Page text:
Legal Australia-Wide (LAW) Survey: Legal need in Australia, The Law and Justice Foundation of New South Wales – August 2012
The Law and Justice Foundation of New South Wales (LJF) produced a series of nine reports providing the findings of a national survey of legal needs – the LAW Survey. It is the first comprehensive assessment across Australia of an extensive range of legal needs on a representative sample of the Australian population. It consists of a report on Australia as a whole and a report on each state/territory.
Prior to the LAW Survey the LJF published a number of reports as part of its Access to Justice and Legal Needs Project which commenced in 2002. These reports cover issues faced by people in disadvantaged areas, people with a mental illness, older people, homeless people and prisoners. The reports are available and data can be searched through the “Just Search” facility on the LJF website.
(1993) – US Pro Bono Institute Law Firm Challenge.
The Law Firm Pro Bono Challenge is a global aspirational pro bono standard. Developed by law firm leaders and corporate general counsel, the Challenge articulates a single, unitary standard for one key segment of the legal profession – the world’s largest law firms. Major law firms that become signatories to the Challenge acknowledge their institutional, firm-wide commitment to provide pro bono legal services to low income and disadvantaged individuals and families and non-profit groups.
(2006) – American Bar Association Pro Bono Resolution
At the 2006 Annual Meeting, the ABA House of Delegates adopted a resolution which, in part, urges government attorneys to serve their communities through pro bono and public service activities consistent with applicable rules of professional conduct. The resolution encourages government agencies to adopt written pro bono policies and procedures that include a definition of pro bono, sets forth case approval and conflicts checking procedures and addresses use of office resources. Other suggestions include designating a pro bono coordinator or committee, identifying and addressing any regulatory impediments to pro bono participation, and development of recognition programs.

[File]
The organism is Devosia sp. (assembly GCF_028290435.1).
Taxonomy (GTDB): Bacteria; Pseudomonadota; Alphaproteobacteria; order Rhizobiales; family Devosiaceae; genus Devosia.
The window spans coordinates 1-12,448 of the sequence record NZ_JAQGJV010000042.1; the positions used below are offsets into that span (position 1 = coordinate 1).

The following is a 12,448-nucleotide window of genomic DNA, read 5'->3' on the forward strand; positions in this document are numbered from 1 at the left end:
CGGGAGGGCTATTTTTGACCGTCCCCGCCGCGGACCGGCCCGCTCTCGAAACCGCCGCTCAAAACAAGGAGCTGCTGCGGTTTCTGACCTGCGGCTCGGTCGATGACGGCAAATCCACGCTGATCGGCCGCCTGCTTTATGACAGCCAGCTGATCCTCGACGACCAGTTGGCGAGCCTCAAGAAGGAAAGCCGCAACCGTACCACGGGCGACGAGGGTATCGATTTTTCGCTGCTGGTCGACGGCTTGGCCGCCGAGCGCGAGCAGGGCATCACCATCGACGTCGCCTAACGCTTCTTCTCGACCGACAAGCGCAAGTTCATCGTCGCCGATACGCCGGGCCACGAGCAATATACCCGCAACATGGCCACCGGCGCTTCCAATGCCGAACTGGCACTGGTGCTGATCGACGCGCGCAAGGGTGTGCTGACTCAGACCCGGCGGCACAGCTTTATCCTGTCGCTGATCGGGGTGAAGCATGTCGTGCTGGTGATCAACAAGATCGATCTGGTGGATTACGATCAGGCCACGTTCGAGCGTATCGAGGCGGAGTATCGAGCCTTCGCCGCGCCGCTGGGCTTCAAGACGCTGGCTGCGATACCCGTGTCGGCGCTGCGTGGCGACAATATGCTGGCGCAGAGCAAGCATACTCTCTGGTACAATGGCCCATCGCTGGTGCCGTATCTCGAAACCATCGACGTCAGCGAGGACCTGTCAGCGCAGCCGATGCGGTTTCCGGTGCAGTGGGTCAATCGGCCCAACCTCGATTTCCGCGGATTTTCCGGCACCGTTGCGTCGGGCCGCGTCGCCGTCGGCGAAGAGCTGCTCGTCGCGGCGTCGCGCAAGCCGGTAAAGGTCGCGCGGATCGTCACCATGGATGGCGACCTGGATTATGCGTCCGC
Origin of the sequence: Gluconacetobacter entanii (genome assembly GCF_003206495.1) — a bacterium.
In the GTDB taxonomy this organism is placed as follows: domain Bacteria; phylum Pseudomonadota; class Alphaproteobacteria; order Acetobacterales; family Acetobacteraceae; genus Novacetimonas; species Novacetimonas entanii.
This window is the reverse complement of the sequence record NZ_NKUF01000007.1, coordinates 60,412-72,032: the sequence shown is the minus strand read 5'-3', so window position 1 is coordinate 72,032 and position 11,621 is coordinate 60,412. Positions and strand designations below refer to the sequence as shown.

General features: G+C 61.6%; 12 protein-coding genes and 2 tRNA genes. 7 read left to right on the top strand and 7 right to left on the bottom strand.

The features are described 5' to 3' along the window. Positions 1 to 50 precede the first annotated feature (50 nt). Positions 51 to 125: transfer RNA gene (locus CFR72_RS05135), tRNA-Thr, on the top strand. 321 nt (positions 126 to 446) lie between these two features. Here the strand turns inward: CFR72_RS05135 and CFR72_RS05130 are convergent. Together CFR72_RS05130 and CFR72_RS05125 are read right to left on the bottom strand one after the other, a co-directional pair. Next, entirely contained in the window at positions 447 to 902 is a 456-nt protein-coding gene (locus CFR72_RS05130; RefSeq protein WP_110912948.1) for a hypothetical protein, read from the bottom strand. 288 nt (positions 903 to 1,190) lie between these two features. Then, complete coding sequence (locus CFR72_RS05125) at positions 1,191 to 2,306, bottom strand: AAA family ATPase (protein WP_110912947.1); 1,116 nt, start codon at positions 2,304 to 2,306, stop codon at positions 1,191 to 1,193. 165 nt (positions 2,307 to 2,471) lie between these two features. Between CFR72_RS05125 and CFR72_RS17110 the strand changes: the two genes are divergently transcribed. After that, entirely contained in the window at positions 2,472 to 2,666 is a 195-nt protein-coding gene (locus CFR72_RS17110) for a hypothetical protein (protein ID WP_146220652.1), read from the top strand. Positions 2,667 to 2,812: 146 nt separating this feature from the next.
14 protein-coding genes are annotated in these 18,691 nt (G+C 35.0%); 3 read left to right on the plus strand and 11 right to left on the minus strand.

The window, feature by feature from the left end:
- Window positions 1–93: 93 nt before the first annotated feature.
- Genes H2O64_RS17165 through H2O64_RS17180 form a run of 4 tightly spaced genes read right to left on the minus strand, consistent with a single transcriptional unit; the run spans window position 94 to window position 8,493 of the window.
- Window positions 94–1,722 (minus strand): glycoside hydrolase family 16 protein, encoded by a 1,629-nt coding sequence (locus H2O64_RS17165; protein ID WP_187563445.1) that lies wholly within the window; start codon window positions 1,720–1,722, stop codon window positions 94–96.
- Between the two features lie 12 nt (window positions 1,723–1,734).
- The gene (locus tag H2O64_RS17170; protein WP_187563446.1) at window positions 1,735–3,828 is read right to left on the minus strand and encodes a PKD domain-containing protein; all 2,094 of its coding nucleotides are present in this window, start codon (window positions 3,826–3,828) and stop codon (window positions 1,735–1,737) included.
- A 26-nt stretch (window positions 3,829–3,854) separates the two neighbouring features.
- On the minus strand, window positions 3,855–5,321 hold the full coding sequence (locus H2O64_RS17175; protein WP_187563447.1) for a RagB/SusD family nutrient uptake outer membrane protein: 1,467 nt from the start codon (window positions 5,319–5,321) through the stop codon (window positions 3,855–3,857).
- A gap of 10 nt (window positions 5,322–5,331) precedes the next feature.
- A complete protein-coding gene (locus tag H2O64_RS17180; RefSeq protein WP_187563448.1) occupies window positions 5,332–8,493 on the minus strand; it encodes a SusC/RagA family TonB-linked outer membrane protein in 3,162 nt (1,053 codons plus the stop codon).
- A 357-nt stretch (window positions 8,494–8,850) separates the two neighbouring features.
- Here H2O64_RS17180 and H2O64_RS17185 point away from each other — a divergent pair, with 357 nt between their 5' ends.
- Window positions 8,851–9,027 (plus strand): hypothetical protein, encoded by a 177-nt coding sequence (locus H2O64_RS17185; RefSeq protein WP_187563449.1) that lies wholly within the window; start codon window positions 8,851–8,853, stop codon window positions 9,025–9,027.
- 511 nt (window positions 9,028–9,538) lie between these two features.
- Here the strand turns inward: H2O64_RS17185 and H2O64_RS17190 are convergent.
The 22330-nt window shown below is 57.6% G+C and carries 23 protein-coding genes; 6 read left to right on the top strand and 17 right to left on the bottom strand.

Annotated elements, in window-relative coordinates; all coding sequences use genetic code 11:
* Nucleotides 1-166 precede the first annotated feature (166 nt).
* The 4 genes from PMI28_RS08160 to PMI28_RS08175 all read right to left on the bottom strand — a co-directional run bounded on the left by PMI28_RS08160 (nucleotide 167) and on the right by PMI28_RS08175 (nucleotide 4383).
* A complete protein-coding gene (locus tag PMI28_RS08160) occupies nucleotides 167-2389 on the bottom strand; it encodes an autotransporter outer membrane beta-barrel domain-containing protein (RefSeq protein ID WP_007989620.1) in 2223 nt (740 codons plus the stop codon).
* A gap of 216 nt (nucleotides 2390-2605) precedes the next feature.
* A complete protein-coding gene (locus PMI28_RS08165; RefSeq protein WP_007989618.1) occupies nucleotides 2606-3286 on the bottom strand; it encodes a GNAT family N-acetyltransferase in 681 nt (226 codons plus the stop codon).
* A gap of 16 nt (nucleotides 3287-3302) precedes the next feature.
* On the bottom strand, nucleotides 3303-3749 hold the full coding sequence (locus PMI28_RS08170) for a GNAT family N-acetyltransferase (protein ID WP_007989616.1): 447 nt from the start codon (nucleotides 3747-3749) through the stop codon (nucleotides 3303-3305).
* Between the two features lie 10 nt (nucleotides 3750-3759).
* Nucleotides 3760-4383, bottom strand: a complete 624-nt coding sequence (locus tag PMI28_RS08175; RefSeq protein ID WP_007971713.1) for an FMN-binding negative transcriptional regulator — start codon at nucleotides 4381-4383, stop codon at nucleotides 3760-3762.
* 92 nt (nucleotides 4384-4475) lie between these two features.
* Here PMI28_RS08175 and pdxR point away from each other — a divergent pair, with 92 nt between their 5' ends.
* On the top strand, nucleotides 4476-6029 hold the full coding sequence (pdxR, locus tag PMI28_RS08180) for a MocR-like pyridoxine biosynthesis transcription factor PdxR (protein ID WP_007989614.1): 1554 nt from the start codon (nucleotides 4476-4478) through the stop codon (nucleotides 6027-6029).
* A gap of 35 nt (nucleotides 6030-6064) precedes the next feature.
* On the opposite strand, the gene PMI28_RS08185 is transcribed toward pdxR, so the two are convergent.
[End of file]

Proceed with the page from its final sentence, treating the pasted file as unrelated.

(2006) – UK Pro Bono Protocol
The Joint UK Protocol for Pro Bono Legal Work was developed jointly by the Bar Pro Bono Unit and Law Works. The Protocol ‘sets out core values of pro bono legal work to assist both those who undertake it and their clients’. The protocol was officially launched and signed by major UK pro bono providers and supporters including the Bar Council, the Bar Pro Bono Unit, sets of Chambers, law firms and law schools.
(2008) – Pro Bono Declaration for the Americas
Prepared by the Cyrus R. Vance Center for International Justice at the New York Bar, it contains an aspirational target of at least 20 hours per lawyer within three years.
(2014) – Collaborative Plan for Pro Bono in the UK
The Plan is a profession-led initiative in which participating law firms share a collective belief that pro bono is a professional responsibility for all lawyers. The Plan facilitates collaboration between firms to develop systems and infrastructure to allow pro bono services to be effectively delivered to address unmet legal need in the UK. The Plan also incorporates an aspirational target of 25 pro bono hours on average per fee-earner per year. TrustLaw, the Thomson Reuters Foundation’s global pro bono service that connects NGOs with law firm, publishes participants’ performance on an anonymous basis.
Other countries such as Poland, Israel, South Africa, Nigeria have made pro bono declarations and/or prepared voluntary protocols. Links to some of these can be found on the IBA pro bono website. More information on international pro bono in general can be found in International Pro Bono.
You can also find a comparison of various overseas protocols in: